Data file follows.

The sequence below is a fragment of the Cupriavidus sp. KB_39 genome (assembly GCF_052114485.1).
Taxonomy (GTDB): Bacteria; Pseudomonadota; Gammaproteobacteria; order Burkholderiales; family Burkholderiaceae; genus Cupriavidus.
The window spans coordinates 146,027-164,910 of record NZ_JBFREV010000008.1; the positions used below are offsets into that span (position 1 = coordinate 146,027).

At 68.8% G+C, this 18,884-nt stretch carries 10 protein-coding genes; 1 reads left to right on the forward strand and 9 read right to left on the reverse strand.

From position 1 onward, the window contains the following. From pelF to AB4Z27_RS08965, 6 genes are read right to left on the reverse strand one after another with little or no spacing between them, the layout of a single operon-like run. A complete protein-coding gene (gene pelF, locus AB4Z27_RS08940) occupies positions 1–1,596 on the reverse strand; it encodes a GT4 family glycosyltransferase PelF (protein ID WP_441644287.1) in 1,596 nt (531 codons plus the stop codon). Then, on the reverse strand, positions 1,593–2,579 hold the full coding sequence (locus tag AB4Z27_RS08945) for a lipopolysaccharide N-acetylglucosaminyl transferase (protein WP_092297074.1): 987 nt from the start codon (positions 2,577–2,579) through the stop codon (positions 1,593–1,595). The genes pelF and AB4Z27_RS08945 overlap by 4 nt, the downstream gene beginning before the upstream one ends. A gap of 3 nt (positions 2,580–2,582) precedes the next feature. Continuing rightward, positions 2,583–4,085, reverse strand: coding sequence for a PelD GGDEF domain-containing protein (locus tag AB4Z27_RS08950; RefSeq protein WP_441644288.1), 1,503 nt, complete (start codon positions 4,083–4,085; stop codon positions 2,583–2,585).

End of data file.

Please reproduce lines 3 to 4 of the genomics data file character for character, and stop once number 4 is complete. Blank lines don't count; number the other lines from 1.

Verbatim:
The window spans coordinates 146,027-164,910 of record NZ_JBFREV010000008.1; the positions used below are offsets into that span (position 1 = coordinate 146,027).

At 68.8% G+C, this 18,884-nt stretch carries 10 protein-coding genes; 1 reads left to right on the forward strand and 9 read right to left on the reverse strand.